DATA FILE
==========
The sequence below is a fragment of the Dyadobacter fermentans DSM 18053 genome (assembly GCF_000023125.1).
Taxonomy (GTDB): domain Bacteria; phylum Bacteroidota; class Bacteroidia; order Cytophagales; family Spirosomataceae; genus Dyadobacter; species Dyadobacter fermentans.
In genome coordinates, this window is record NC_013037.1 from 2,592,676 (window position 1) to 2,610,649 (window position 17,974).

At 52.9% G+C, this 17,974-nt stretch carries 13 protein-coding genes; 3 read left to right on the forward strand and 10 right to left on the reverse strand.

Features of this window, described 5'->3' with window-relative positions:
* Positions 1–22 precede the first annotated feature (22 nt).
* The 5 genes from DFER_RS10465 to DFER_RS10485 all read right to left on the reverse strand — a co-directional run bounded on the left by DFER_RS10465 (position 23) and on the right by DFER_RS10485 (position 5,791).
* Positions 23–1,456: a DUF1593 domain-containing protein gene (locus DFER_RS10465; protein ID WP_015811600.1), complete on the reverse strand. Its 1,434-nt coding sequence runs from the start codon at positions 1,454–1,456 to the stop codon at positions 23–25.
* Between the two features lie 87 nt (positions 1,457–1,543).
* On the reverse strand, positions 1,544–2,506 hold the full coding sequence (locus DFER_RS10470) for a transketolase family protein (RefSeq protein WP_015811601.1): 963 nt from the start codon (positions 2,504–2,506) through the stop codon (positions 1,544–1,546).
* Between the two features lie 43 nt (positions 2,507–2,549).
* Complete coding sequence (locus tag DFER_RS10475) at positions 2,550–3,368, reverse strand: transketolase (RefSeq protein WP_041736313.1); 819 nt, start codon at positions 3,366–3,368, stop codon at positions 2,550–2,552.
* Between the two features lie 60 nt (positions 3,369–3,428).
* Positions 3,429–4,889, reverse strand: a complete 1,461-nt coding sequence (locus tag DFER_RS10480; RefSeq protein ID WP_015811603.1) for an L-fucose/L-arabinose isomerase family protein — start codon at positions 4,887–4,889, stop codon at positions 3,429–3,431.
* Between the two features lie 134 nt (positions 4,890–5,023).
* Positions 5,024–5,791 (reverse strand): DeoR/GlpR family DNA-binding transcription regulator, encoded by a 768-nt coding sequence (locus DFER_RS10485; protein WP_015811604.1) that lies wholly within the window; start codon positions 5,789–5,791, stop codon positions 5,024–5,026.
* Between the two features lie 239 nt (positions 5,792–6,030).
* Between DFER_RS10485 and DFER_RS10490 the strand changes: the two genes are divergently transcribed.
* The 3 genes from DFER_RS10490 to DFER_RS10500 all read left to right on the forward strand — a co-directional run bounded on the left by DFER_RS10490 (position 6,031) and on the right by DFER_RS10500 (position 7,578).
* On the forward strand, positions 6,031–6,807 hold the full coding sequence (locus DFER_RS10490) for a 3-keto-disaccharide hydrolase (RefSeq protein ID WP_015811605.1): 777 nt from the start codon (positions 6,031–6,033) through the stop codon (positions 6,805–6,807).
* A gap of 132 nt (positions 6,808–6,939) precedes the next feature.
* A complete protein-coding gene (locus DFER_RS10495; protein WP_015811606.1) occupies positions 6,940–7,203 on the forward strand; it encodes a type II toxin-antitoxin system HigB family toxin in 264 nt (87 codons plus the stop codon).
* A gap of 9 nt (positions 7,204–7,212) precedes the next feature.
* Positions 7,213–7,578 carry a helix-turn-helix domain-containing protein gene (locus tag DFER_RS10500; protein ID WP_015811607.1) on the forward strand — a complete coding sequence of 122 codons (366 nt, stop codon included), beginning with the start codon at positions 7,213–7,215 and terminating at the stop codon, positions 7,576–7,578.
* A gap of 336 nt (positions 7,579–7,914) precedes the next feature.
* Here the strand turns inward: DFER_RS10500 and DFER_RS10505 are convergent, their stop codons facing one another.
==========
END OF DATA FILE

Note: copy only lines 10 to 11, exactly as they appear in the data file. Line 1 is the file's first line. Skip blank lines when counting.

* On the reverse strand, positions 1,544–2,506 hold the full coding sequence (locus DFER_RS10470) for a transketolase family protein (RefSeq protein WP_015811601.1): 963 nt from the start codon (positions 2,504–2,506) through the stop codon (positions 1,544–1,546).
* Between the two features lie 43 nt (positions 2,507–2,549).